At Miracle Mile Advisors in Los Angeles, financial adviser Brian Sterz says a lot of clients are expressing interest in the IPO but he won’t be buying shares, instead hoping to get in if the shares sell off some.
He says he believes Snap is in better shape than its losses would suggest. “They have a huge growth trajectory,” says Mr. Sterz, who says his firm manages $740 million. “Yes, they are losing money, but many young companies, particularly tech companies, are not profitable for a number of years.”
“While the popular investor portrayals of Snap’s stock are deciding if it is the next Twitter or the next Facebook,” Mr. Sterz says, referring to the divergent performance of the two stocks in the years since their market debuts, “many are overlooking the fact that Snap is the dominant communication app among 13- to 28-year-olds, advertisers’ most valuable target segment.”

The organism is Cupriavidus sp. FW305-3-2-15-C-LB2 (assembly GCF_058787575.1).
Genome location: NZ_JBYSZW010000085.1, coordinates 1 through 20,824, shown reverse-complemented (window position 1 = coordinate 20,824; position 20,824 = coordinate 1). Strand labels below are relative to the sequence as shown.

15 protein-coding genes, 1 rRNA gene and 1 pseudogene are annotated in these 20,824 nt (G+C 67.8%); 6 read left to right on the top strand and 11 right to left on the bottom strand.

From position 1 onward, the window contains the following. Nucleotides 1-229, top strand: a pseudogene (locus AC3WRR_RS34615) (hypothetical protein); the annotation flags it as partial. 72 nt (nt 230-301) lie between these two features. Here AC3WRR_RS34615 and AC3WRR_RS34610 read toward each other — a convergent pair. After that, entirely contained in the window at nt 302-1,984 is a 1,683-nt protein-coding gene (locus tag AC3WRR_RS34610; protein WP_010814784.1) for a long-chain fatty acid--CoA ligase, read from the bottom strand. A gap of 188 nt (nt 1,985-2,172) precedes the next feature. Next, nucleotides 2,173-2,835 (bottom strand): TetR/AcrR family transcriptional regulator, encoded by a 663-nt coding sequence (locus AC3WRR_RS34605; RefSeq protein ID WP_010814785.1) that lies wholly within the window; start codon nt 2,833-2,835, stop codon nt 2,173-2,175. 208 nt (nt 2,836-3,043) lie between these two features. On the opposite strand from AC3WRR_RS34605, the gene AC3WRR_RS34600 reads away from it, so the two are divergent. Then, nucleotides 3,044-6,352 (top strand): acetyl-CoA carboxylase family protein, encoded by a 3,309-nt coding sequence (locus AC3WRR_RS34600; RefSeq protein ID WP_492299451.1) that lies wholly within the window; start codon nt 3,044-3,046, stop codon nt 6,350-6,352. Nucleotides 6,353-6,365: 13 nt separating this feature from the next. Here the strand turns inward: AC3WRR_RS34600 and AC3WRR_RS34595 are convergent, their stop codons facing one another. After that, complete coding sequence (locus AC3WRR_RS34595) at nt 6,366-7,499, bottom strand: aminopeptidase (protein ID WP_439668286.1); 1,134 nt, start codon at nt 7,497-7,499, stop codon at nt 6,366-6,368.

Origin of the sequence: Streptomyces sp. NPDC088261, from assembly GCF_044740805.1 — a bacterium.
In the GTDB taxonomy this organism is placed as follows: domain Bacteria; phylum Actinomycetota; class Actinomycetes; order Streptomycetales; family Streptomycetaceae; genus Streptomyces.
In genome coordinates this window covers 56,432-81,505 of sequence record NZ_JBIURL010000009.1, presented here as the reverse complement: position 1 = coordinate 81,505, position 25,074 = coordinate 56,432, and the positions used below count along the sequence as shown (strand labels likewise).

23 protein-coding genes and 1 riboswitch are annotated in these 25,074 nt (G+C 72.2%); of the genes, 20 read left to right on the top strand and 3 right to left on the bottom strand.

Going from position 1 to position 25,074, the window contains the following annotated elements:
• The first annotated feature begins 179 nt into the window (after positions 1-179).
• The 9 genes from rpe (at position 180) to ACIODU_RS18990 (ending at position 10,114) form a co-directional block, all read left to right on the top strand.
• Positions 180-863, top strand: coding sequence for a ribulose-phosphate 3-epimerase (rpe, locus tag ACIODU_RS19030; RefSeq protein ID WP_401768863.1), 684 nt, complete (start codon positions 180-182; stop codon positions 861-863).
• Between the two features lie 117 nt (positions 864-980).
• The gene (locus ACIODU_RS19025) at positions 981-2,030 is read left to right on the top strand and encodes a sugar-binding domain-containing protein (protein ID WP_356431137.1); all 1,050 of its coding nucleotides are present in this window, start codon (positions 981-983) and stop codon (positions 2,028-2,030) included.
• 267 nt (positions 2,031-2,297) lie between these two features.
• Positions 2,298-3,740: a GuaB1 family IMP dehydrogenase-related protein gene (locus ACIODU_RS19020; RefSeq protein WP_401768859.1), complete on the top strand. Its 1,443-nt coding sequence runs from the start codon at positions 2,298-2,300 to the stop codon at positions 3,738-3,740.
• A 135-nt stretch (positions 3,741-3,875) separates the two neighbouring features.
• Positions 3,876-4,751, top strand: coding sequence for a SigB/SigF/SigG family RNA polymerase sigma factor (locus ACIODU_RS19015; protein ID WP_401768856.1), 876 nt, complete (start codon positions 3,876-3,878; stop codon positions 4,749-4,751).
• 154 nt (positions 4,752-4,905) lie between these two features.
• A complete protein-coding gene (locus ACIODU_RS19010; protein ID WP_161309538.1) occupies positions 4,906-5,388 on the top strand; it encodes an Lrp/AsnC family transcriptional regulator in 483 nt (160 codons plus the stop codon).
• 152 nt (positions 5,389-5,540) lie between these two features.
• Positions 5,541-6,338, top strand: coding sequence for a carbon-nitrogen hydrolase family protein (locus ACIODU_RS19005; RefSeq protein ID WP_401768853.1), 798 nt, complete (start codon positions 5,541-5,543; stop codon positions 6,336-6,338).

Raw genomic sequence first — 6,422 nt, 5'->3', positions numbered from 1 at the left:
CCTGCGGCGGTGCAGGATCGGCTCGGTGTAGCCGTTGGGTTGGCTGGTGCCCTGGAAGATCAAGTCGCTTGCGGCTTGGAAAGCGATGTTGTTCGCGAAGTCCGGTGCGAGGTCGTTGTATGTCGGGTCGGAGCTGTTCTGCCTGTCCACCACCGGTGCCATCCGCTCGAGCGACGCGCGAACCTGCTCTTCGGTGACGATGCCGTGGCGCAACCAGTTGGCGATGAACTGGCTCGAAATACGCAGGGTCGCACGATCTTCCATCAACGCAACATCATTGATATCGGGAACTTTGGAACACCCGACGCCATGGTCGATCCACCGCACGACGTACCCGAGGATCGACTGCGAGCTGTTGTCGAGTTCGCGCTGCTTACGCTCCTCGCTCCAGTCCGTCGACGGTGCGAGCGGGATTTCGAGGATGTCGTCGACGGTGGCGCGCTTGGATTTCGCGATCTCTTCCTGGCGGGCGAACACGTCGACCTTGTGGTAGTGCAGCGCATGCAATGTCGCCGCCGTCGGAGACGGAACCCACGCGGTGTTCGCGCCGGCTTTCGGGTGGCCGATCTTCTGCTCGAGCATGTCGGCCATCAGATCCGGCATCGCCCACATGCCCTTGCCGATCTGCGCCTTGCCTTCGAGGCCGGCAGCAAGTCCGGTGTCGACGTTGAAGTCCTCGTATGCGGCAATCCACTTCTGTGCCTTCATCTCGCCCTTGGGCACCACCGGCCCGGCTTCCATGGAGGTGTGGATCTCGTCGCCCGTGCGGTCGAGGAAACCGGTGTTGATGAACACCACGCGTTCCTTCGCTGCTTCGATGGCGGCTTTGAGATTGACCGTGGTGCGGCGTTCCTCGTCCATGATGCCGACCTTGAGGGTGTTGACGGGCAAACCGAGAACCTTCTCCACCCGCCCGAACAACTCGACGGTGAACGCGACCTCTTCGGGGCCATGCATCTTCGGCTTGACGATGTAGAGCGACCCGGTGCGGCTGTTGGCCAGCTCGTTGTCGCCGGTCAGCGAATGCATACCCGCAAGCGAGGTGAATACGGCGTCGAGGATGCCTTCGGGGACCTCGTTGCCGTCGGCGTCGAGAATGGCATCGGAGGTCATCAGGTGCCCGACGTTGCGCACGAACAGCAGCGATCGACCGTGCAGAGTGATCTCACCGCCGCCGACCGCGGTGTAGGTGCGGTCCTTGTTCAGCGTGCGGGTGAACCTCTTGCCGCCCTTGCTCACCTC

Another risk factor some advisers are warning about: Snap’s nonvoting-share structure. Co-founders Evan Spiegel and Bobby Murphy together hold about 89% of the voting shares, Snap has disclosed. Investors won’t get any voting power with shares they purchase in the IPO.
Laila Pence, president at Pence Wealth Management in Newport Beach, Calif., says she considers this share structure a negative. She generally doesn’t like IPOs as an investment, but especially dislikes hot IPOs like this one.
Ms. Pence says a few clients have asked about buying shares, but she’s advised them against it.
“We’re a bit worried that it might act like Twitter,” says Ms. Pence whose firm manages $1 billion. Twitter’s shares closed Friday at $15.98, far below their IPO price of $26 a share. “We would rather wait until after the IPO and see what it does before we consider putting any clients into it.”
But Mr. Sterz notes that both Facebook and Google have made changes to their share structures, further entrenching their founders. Facebook went public in 2012 with a dual-class share structure, and last year said it would create a new class of nonvoting stock to allow Chief Executive Mark Zuckerberg to maintain control. In 2014, Google added a new class of nonvoting shares.